Parents: Find Out How to Keep Your Kids Safe Online

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The online world can be full of dangers for children. Even if its depredation by adults of exposure to inappropriate content, your kids need some kind of filter between their monitor and the uncensored world of the ‘Net. Of course, you need to take the approach that works best for your unique children. Let’s look at some basic ways you can keep your kids safe online.

You’ve probably talked with your kids about staying safe in the three-dimensional world. Unfortunately, the same rules don’t apply for online interactions. Obvious danger signs that kids might pick up on in real life don’t show up through usernames and selfies. And many of the dangers in the online world are self-inflicted: children finding inappropriate content or writing something online that they can’t take back. Make sure they know that just being online doesn’t insulate them from the consequences of their actions. A good rule of thumb is to only do online what you would do in person.

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Your kids need to feel comfortable telling you about something bad happening. Paradoxically, giving your children some freedom can make it easier for them to bring problems to you. If you trust them a little, they’ll often repay you ten-fold. Extremely restrictive parenting styles can damage this trust, making kids feel like any problem they have will be met with discipline or disappointment rather than a solution.

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There are a variety of ways to keep the content your kid sees age appropriate. You can start by getting young children a tablet loaded with games and logged into Netflix Kids. As your children get older, they’ll need broader Internet access that grows with their maturity. But there’s little reason for a child of ten to a have a Facebook account. Tools like NetNanny and Qustodio can block destructive content, protecting young children from damaging material.

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Digital tools like kid-friendly browsers, anti-virus software and parental blocks have varying degrees of effectiveness and heavy-handedness. Blunt tools like broad content blocks are appropriate for young children but won’t work well with older children. Keeping the computer in an open space is a good way to make sure your kids aren’t getting into things they shouldn’t. You can also check out browser history periodically to make sure nothing’s amiss. This might feel like spying – it is – but children need someone looking out for them online until they’re old enough to do it themselves.

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When your children are old enough for social media accounts, there are steps you can take to improve their security. Snapchat, for example, lets you limit contact to friends and eliminate strangers. Set Instagram accounts to private and lock down Facebook privacy settings. Don’t forget that every major company’s Terms of Service forbids  children under thirteen years old.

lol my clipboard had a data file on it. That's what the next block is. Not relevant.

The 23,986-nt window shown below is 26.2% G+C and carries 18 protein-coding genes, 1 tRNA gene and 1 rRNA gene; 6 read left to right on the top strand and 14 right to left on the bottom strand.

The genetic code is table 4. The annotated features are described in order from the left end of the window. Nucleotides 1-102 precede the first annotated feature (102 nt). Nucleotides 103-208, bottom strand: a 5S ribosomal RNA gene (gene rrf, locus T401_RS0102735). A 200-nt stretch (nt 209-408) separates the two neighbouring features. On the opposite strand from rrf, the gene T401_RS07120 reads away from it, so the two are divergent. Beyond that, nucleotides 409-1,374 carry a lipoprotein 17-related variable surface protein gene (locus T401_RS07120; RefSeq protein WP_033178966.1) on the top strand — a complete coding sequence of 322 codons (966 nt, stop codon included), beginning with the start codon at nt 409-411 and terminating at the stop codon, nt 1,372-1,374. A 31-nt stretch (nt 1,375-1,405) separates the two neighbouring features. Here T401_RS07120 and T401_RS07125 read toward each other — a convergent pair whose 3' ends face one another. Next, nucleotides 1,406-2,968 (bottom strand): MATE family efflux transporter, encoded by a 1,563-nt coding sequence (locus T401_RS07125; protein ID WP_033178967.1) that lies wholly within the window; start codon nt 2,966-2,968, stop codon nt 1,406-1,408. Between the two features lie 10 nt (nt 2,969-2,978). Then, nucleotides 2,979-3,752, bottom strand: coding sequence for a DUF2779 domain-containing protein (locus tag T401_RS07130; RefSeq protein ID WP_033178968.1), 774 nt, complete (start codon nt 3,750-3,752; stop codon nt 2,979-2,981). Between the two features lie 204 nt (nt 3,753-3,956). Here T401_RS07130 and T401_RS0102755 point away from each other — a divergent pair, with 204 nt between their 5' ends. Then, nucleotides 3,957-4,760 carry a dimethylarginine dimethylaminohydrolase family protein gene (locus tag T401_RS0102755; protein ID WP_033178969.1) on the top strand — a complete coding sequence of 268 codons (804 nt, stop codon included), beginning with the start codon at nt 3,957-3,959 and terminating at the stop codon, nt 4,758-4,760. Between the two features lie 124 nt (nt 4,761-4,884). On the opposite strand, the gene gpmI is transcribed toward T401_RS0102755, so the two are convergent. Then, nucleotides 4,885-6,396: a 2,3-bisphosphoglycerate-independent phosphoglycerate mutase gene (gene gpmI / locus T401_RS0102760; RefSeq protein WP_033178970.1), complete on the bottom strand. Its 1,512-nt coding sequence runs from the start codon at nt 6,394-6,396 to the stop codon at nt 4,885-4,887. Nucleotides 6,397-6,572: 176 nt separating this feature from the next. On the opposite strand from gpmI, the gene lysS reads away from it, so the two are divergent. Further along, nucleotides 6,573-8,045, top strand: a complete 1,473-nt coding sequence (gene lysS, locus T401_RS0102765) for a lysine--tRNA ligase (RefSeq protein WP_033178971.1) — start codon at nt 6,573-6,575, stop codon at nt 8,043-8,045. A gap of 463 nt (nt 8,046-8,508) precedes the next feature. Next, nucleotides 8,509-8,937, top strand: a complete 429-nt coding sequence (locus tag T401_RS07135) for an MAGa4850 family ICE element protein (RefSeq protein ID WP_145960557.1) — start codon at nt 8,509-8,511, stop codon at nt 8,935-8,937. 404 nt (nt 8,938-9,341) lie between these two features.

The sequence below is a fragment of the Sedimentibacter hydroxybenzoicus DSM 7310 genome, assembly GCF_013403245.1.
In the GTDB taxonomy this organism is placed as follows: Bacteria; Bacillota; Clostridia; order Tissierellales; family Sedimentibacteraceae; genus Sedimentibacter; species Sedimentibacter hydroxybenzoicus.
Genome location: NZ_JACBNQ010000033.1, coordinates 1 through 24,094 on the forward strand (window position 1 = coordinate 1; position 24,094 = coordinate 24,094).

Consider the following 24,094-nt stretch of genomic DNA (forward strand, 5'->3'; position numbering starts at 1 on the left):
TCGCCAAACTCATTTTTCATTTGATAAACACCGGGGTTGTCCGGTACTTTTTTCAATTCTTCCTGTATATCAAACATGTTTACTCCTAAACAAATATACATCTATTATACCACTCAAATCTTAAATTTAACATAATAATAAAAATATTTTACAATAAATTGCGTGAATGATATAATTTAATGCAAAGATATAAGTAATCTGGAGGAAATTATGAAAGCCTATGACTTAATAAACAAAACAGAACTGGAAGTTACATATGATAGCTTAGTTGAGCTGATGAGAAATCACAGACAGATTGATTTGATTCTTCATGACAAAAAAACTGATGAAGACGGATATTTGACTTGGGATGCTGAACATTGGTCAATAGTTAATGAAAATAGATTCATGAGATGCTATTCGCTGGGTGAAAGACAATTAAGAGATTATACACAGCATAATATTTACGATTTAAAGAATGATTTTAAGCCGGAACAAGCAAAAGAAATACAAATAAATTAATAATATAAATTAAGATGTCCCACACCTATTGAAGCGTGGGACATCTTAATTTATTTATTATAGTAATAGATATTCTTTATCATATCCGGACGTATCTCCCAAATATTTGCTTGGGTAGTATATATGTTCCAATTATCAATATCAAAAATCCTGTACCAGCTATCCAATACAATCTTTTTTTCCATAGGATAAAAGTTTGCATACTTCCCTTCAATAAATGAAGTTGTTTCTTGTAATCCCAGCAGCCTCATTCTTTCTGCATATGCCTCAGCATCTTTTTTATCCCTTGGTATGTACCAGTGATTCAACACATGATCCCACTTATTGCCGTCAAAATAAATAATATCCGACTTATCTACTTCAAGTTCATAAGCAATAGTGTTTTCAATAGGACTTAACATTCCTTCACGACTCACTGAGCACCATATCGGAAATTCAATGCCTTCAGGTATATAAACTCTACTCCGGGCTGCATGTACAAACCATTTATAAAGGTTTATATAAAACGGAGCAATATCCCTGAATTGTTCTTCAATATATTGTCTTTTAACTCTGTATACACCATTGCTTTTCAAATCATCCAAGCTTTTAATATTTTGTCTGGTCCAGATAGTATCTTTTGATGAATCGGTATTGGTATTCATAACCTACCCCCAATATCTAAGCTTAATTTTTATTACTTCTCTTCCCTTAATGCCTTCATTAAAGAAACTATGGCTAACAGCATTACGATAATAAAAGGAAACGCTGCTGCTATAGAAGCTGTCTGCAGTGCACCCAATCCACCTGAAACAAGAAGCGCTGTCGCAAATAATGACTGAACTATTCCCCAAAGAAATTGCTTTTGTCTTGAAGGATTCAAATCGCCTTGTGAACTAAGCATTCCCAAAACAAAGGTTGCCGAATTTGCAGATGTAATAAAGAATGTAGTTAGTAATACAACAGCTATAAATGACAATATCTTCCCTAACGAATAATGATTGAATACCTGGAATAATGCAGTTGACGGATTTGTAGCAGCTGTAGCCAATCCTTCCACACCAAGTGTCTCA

The most responsible kids are bound to make mistakes that the average adult makes. Even with the most pure-hearted of intentions, it’s possible to unintentionally install malicious software on the family computer. Make sure you have firewall and anti-virus tools running on your kids’ computer to protect them and their hardware. Also make sure you have the latest security patches and software updates to block the most recent exploits.

Kids probably don’t know how to deal with a message from a stranger on a social media platform. Most kids are trusting to a fault and will assume that whatever anyone says is true – unless you warn them otherwise. If a stranger tries to start a conversation with them online, they should let you know so a more experienced person can handle the situation. It’s crucial that your children feel comfortable coming to you about this. This will become even more important as kid-specific apps like Facebook’s Messenger Kids grow in popularity.

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Most experts agree that kids’ screens should be limited. For young children, the Mayo Clinic says that unstructured play is more cognitively beneficial than watching digital content. For children between two and five years old, one hour of quality content should be the limit. After that a one-size-fits-all approach breaks down; you’ll need to set limits based on your experience with your children.

Television has long been a life-saver for busy or exhausted parents: it’s not called a virtual babysitter for nothing. But make sure you’re only presenting technology to the kids when they’re ready for it. The Mayo Clinic recommends waiting until eighteen to twenty-four months.

It’s impossible to completely control your children, whether online or not. But if you follow some basic precautions, you can rest a little easier.

Image by Children at school

2 comments

  1. According to the Mayo Clinic you can give 2 year olds a computer of mobile device? Are they kidding? Kids learn from building and working with their hands. It is a crime to give a 2 year old technology!

    • The Mayo Clinic uses “screen time” to refer to time watching television as well. You might say that TV, being a passive medium, is more “damaging” than playing education games on a tablet. We’ve frequently heard that the newest technology, from television to iPhones, is bad for children, but there has been precious little evidence to support that point.

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